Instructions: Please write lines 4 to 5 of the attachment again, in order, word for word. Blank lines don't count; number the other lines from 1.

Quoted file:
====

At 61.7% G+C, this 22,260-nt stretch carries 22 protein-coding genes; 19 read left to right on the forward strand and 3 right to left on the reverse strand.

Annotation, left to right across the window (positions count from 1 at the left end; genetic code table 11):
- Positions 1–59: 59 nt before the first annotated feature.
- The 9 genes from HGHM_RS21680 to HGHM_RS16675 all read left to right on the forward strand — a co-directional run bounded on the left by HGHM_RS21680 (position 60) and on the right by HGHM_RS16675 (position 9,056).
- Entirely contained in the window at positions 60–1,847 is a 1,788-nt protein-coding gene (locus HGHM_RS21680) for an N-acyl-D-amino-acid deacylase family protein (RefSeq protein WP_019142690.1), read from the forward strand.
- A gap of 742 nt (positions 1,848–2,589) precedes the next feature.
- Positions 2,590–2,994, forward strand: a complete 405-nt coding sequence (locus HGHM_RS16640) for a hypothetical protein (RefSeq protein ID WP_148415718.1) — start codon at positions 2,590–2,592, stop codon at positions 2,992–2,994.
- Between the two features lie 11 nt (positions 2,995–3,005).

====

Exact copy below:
- The 9 genes from HGHM_RS21680 to HGHM_RS16675 all read left to right on the forward strand — a co-directional run bounded on the left by HGHM_RS21680 (position 60) and on the right by HGHM_RS16675 (position 9,056).
- Entirely contained in the window at positions 60–1,847 is a 1,788-nt protein-coding gene (locus HGHM_RS21680) for an N-acyl-D-amino-acid deacylase family protein (RefSeq protein WP_019142690.1), read from the forward strand.